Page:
Reindeer herders of the world will exchange young people
16:00 26 ноября 2018
Категории: News in English
The Association of the World Reindeer Herders intends to develop international cooperation between students. This was announced on the 26th of November after the sitting of the Board of the Association in Salekhard by the Secretary General of the international organization Anders Oskal (Norway) to journalists. According to him, the local reindeer herders made a great impression on the young Sami people, who visited Yamal.
According to Anders Oskal, the reindeer herders are great; they have very strong traditional knowledge. But there was a moment when his team was stronger – in driving snowmobiles.
In addition, he invited young residents of Yamal to visit Norway. This is an important part of the work – to support the exchange of youth of reindeer-herding regions. Before the Norwegian group left for Salekhard, they welcomed a young man from South Yakutia. Anders Oskal expressed the wish to continue and to develop such exchange. Each region will develop in its own way, but the sides could inspire each other.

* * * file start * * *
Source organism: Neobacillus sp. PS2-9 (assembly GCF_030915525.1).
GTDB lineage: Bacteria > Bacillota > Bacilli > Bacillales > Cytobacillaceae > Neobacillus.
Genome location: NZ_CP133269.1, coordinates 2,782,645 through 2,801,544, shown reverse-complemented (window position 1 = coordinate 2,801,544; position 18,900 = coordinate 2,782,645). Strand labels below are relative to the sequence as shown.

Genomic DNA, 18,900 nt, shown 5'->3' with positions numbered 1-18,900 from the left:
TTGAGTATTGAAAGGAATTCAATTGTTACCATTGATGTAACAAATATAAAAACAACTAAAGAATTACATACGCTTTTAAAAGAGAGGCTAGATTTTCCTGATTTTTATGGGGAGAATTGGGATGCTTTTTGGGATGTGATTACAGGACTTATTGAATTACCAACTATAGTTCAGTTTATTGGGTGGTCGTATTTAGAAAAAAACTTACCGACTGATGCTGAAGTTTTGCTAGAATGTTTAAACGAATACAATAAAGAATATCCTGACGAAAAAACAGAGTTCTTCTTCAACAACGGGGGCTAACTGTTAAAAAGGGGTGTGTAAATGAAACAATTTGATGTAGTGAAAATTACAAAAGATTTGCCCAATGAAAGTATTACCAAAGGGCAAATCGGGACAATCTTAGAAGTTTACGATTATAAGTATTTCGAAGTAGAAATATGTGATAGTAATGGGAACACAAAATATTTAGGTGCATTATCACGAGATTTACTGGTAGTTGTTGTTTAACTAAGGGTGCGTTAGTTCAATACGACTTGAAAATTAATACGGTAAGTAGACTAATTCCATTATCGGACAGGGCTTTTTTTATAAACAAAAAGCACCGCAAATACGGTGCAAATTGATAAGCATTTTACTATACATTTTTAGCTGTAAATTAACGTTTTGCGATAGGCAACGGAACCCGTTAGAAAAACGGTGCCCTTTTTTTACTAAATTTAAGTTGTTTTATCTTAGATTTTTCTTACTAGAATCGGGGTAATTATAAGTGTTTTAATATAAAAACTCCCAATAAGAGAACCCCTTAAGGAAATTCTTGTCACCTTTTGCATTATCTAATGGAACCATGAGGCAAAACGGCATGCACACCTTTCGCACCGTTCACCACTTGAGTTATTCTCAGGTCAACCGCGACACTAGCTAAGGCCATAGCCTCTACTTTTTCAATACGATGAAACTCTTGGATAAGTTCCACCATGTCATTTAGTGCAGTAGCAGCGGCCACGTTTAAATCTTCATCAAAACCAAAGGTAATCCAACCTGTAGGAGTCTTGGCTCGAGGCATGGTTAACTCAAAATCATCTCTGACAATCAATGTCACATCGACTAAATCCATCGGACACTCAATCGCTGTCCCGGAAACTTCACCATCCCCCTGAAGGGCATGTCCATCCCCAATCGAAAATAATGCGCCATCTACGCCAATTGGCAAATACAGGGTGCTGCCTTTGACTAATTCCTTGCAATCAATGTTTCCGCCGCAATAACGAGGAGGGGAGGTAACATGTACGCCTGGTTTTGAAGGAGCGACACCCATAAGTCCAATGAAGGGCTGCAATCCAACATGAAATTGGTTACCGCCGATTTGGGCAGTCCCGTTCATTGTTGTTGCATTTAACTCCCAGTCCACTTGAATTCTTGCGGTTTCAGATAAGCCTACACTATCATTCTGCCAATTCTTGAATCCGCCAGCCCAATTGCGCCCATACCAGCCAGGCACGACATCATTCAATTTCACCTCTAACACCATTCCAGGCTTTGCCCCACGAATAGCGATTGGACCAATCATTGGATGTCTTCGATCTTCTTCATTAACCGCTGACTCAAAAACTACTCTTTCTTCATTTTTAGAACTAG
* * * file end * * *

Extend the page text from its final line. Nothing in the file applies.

According to the Secretary General of the Association, organizing of reindeer husbandry of Sami people differs from traditional. As for percentage of their herds they have few deer males, what makes reindeer husbandry more vulnerable to both industrial development and climate change. When snow falls and pastures are covered with ice crust, deer females are less able to break through to food, and this is a problem. Due to changes in legislation, the role of women in reindeer husbandry is decreasing.
Since nomadic families in Scandinavia travel incomplete, not as in Yamal, this led to the fact that reindeer husbandry became semi-nomadic and semi-sedentary. It influenced on transfer of traditional knowledge to the next generation and negatively affects preservation of traditional lifestyle, including language. Previously, there were 11 dialects of Sami language, some of which disappeared, and the rest part is at the weak level. The northern dialect is spoken by 20 thousand Sami people, the southern dialect — by 800 people, and less than 50 Sami speak a special dialect that exists in Finland. Anders Oskal notes that, as far as he knows, Sami people in Russia also have a problem with preservation of dialects.